We are up early on Monday morning, first light is 4.30 am. These are long days, with last light after 9.30. Our ferry for Dunkirk departs at 6 am so it already light as we drive the short distance to the terminal. Yesterday we said goodbye to Noreen and Swaraj for 10 weeks or so, and headed east on the 210 kilometre journey along the M25 and M2 in Kent. We took the scenic route passed Gravesend, Margate and finally Ramsgate.
We lunched above the beach, parked on the esplanade. To the northeast maybe a hundred wind turbines grind away, they are well out to sea. To the southeast ships come and go, we presume they are the ferries from Dover. Ramsgate is a picturesque place, a bit of an old English resort, little pubs and some beautiful old boarding houses most hotels now line the waterfront. After a long walk we depart for Dover.
We find a parking spot on the waterfront (Marine Parade) with about 40 other motorhomes scattered amongst the cars. It’s a glorious day, hot and sunny. There are lots of people on the beach, but not many swimming. The sand is very course, each grain the size of a fifty cent piece. It’s late afternoon now and we walk up to a nearby hotel for a drink and free wifi. As we walk back Marine Parade we notice most of the cars are gone, it’s just the motorhomes left. Swaraj has made us up a lovely dinner from last nights leftovers, so it’s easy tonight.
Our ferry to Dunkirk departs at 6am, so we are up an hour earlier. 15 minutes later we are sitting in our allotted line coffee machines on and Pam is organising some fruit for breakfast. Soon enough we are driving onboard, locked up and saying goodbye to England for the time being.
The crossing is smooth, two hours later we are called to our vehicle and we drive out in the French traffic. Remembering to keep to the right and anti-clockwise on the round-a-bouts. Heading west our first destination in Bailleul.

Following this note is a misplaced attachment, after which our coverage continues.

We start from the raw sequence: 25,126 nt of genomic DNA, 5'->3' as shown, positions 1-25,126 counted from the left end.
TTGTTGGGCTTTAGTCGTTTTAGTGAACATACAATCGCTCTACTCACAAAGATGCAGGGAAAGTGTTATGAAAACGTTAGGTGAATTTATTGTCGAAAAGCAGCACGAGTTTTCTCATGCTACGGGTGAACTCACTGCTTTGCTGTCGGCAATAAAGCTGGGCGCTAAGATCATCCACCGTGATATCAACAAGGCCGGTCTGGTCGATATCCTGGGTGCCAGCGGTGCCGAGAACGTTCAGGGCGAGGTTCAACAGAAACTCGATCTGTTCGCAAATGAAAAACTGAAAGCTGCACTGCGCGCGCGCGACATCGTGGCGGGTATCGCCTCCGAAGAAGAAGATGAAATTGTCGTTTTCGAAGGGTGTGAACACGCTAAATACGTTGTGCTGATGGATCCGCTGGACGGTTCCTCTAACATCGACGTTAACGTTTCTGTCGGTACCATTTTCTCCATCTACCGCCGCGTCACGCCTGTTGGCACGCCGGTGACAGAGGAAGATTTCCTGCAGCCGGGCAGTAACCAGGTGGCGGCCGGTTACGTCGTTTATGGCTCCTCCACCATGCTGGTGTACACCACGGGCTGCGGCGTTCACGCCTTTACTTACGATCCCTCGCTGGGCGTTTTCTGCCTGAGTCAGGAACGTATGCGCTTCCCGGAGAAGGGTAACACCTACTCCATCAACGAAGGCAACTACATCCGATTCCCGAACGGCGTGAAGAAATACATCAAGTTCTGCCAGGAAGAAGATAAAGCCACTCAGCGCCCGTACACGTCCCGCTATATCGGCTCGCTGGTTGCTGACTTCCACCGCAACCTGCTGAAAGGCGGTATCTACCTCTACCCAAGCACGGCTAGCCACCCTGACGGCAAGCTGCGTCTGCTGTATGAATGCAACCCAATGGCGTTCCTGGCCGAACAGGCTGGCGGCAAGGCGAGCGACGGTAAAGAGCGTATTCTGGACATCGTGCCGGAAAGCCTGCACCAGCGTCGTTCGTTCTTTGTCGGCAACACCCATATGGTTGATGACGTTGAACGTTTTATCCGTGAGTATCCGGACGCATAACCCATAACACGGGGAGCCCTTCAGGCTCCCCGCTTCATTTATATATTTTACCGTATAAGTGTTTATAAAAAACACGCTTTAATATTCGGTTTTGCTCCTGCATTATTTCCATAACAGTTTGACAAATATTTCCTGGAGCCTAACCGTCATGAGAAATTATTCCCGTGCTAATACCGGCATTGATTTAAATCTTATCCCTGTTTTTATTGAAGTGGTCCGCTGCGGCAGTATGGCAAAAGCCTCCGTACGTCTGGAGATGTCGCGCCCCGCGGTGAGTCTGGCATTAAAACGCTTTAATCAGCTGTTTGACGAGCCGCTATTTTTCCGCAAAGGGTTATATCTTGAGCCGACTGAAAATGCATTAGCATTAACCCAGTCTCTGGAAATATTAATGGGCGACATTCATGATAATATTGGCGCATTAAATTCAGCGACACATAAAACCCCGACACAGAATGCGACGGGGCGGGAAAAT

Bailleul is a lovely little French village, a beautiful church, parks full of flowers (as most villages are this time of year). The CWG cemetery, an extension of the town cemetery is large. This was the result of British, Canadian and Australian casualty stations being established nearby. George is at rest with his comrades in a peaceful little part of France.
Our next stop is the Australian Memorial at Fromelles. Some months ago I purchased Matt McLachlan’s book ‘walking with the Anzacs’. Apart from being a great read, it outlines detailed walks around the various battlefields in which the Anzacs served. This year we decided to visit the sites associated with the Battle of Fromelles 19-20 July 1916, in which the 5th AIF lost 5533. A very emotional day.
Interestingly enough, every where we went that day, we met Australians. Bus loads, van loads and car loads. We chatted with people from all over Australia that afternoon. There’s so much interest in the Anzacs it was heartening to see. Anyway we spent about 3 hours visiting the small cemeteries clustered north-west of Fromelles and the landmarks, bunkers and trench lines.
It’s mid-afternoon and hot, so we decide to get a few miles down the road and shorten tomorrow’s drive. We arrive in St-Quentin about 5pm and find a nice little spot in the shade next to the canal and catch a nap, it’s been a long day.
Michael and Pam